Key Points: Although there's no substantive difference between
"best endeavours" and "reasonable endeavours",
you should still be careful when drafting and interpreting
Requirements for a party to use its "best" or
"reasonable" endeavours are regularly seen in a broad
range of energy and resources contracts. These provisions exist
because there is doubt over:
what the ultimate contractual objective is. For example,
endeavours clauses are found in sales agreements where there is no
particular sales target; and/or
whether the contractual objective itself can be achieved. In
this respect, endeavours obligations are regularly imposed in
relation to, for example, registrations of plans and permits or
approvals of transactions.
Early cases on the meaning of "best endeavours"
adopted a literal approach to the phrase which pivoted around the
characterisation of the word "best". In one matter, for
example, an English court held that "best endeavours"
"means what the words say; they do not mean second best
endeavours ... the words mean that [the promisor] must, broadly
speaking, leave no stone unturned".
Eventually, the courts adopted a commercial approach to the
interpretation of this phrase, moving away from the
"natural" meaning of "best", so that the
obligation did not "mean everything possible under the
sun", but involved a consideration of what a party could
reasonably do in the circumstances.
Recent Australian cases have continued to interpret
"reasonable endeavours" obligations using the same
approach so that, subject to the facts, and the intentions of the
parties, there appears to be no substantive difference between
"best endeavours" and "reasonable
Satisfying an endeavours obligation
Australian courts have considered the following factors when
determining whether or not a party has satisfied its endeavours
1. the nature of the responsibilities of the promisor, together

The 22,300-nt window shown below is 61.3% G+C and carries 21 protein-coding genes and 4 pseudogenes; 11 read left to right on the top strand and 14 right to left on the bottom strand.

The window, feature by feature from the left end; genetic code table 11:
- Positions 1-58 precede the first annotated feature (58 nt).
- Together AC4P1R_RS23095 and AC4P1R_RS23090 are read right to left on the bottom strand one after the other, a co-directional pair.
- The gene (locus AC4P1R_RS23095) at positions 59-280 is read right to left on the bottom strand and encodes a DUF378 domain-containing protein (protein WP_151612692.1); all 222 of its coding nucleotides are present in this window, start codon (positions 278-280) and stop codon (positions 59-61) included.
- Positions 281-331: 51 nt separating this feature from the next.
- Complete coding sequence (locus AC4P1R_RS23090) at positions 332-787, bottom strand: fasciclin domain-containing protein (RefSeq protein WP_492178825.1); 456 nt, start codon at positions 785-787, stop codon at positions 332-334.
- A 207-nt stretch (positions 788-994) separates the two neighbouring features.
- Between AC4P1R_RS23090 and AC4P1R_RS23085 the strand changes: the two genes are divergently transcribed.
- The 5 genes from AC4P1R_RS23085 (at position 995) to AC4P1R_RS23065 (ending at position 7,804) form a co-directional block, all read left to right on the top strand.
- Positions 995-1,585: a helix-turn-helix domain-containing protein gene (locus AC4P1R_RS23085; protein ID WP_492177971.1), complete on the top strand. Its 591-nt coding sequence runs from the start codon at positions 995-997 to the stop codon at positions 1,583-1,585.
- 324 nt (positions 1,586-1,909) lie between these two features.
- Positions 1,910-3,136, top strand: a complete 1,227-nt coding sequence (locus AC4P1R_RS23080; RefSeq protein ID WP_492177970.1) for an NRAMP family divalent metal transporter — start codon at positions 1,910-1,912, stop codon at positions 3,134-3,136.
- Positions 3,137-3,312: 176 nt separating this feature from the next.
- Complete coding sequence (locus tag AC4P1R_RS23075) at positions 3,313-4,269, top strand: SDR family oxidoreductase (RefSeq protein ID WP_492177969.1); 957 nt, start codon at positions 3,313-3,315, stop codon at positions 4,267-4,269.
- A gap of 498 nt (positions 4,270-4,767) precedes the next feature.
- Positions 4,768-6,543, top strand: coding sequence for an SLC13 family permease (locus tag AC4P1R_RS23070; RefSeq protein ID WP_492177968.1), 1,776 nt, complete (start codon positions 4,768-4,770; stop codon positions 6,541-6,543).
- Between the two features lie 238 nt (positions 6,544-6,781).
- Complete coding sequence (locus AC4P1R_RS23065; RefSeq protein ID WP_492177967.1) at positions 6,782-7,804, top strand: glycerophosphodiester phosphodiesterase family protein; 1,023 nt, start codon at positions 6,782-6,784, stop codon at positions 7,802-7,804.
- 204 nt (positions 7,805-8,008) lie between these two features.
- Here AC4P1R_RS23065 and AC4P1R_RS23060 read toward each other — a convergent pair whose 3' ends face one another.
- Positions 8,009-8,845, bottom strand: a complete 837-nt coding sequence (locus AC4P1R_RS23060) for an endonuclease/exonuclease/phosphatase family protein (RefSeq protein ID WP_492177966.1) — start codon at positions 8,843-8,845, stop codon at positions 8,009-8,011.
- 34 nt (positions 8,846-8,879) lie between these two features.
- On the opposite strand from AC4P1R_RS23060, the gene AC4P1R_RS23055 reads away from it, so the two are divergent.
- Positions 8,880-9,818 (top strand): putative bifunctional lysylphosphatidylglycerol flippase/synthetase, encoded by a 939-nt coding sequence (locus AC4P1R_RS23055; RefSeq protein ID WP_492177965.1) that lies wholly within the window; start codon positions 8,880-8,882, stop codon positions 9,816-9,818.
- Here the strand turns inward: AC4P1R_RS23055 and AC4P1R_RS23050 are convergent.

with its capacity and qualifications; and
2. the extent to which the promisor has attempted to honestly
fulfil its obligations, having regard to the contract as a
The second question essentially involves considering two
what reasonable steps would the promisor need to take to
achieve the subject of the endeavours obligation; and
what is a reasonable timeline for those steps, having regard
to the time when the subject of the endeavours obligation falls due
and the promisor's capacity and qualifications?
A few practical considerations flow from all of this which are
relevant to drafting or interpreting endeavours obligations.
Drafters may wish to refer to "reasonable
endeavours" to avoid the parties' having unrealistic
expectations about the obligations imposed on the promisor.
If one endeavours standard is intended, "best
endeavours" and "reasonable endeavours" should not
be used in the same agreement.
The parties should not only consider what, objectively, a
promisor should or should not reasonably do with respect to the
relevant obligation, but also what a promisor can or cannot do as
This is an important consideration, for example, for a
promisor who may find that the standard of its obligation is higher
because of its capabilities or experience because the parties
failed to , include specific criteria for the endeavours
The parties may consider setting out the kinds of actions the
promisor is expected to take, or not take, with respect to the
This can be achieved by inserting some criteria that go
towards defining the content of the endeavours obligation. For
example, the relevant contract may include an indicative timetable
of when certain activities are to take place, or if a party is
expected to incur expenses or commence litigation.
Alternatively, the parties may benchmark the expected
performance by an accepted or acknowledged standard, such as one
which is accepted in the parties' industry or is consistent
with their experience.
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